This is a decrease from 2019, when 64% of the global unprovoked bites occurred in the US.
ISAF categorizes shark attacks by first deciding if they were provoked or unprovoked.
“Unprovoked attacks are defined as incidents in which an attack on a live human occurs in the shark’s natural habitat with no human provocation of the shark,” ISAF said.
“Provoked attacks occur when a human initiates interaction with a shark in some way. These include instances when divers are bitten after harassing or trying to touch sharks, bites on spearfishers, bites on people attempting to feed sharks, bites occurring while unhooking or removing a shark from a fishing net and so forth.”
ISAF said it investigated 129 alleged shark-human interactions worldwide in 2020 — 57 were unprovoked shark bites on humans, and 39 were provoked bites.
Of the 33 unprovoked shark attacks in the US, 16 of them were in Florida. The state’s 16 cases represent 28% of unprovoked bites worldwide.
“For decades, Florida has topped global charts in the number of shark bites, and this trend continued in 2020,” ISAF said in its summary. “However, the state saw a significant drop from its most recent five-year annual average of 30 incidents.”
Eight of the shark bites in Florida, or 50% of the state’s total in 2020, occurred in Volusia County, according to the ISAF.
How the pandemic impacted shark attack reporting process
ISAF said that while the incidence of bites both in the US and globally have been declining over time, “2020’s numbers represent a more drastic drop than would be expected.”
Gavin Naylor, director of the Florida Museum of Natural History’s shark research program, said that Covid-19’s impact was something he and his colleagues speculated about back in March.
According to Naylor, the pandemic hasn’t necessarily caused a drop in cases — but it has impacted researchers’ ability to follow-up and confirm cases when they are reported.
“We typically talk to emergency room doctors and nurses to create our reports,” Naylor said. “However, they’ve been so overwhelmed with the Covid-19 response that they haven’t always had time to talk to a bunch of scientists that are asking detailed questions about a shark attack.”
Based on its research in the last year, ISAF said the “observed drop in shark bite incidents may have been caused by the widespread quarantines, closed beaches and minimized vacation travel in response to the COVID-19 pandemic.”
Spike in shark-related fatalities reported worldwide
There were 13 shark-related fatalities this year, 10 of which were confirmed to be unprovoked, ISAF said in its Yearly Worldwide Shark Attack Summary.
“This number is above the annual global average of four unprovoked fatalities per year,” ISAF wrote.
But, “despite 2020’s spike in fatalities, long-term trends show a decreasing number of annual fatalities. Year-to-year variability in oceanographic, socioeconomic and meteorological conditions significantly influences the local abundance of sharks and humans in the water.”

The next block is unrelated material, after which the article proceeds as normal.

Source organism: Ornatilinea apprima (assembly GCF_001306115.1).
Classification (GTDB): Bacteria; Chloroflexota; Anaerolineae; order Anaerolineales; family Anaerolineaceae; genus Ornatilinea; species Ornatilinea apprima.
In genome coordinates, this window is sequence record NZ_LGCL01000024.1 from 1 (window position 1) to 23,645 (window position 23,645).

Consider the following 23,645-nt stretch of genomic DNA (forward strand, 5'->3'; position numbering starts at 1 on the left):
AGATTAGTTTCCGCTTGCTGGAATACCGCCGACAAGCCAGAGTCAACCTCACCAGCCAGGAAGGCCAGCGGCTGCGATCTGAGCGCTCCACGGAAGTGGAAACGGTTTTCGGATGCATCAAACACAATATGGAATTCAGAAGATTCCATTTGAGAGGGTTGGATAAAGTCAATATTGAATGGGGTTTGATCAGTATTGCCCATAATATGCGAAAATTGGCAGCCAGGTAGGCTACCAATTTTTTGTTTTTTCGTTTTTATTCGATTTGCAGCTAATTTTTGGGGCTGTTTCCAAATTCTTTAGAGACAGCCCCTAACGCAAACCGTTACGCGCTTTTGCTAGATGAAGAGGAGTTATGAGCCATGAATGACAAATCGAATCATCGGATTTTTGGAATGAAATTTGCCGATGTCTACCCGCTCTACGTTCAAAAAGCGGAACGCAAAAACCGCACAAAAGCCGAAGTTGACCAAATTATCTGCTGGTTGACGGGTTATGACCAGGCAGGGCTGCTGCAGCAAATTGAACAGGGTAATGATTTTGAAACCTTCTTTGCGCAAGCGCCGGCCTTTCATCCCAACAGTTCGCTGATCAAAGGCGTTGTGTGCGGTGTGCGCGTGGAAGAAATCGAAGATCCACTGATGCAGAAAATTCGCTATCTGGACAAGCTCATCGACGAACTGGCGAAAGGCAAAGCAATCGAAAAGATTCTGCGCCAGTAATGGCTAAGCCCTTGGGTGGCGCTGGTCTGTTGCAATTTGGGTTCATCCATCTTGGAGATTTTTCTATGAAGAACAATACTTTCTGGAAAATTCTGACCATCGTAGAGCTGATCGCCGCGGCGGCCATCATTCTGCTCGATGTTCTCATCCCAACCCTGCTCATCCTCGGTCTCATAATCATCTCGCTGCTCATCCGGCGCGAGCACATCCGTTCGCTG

Of the global fatalities, Australia saw “a higher incidence of fatal bites than normal in 2020,” ISAF said. The country had six confirmed fatal shark attacks.
“Australians are not naive when it comes to the inherent dangers of surfing and swimming,” Naylor said. “So I was surprised that the number was as high as it was this year.”
Meanwhile, in the US, there were three confirmed fatal shark attacks last year. This is an increase from 2019, when there weren’t any confirmed cases in the US.
The three fatal attacks happened in Hawaii, California and Maine. Although Florida is usually home to most of the unprovoked attacks, the state didn’t have any confirmed fatalities last year.
How to avoid a shark attack
Most bites — 61% of the total cases in 2020 — were related to surfing and board sports, ISAF said.
But don’t worry: “Short-term trends still show both fatal and non-fatal bites to be decreasing,” ISAF said.
“The total number of unprovoked shark bites worldwide is extremely low, given the number of people participating in aquatic recreation each year.”
ISAF encourages people “avoid being in the water during darkness or twilight hours when sharks are most active and have a competitive sensory advantage.”
The organization also urges people to not enter the water if they are bleeding, because “a shark’s olfactory ability is acute.”
Shiny jewelry can also attract sharks, as “the reflected light resembles the sheen of fish scales.”
ISAF also encouraged people to avoid wearing bright swimwear or dive gear, because “any high contrast color apparel or gear used by a human in the water is especially visible to sharks.”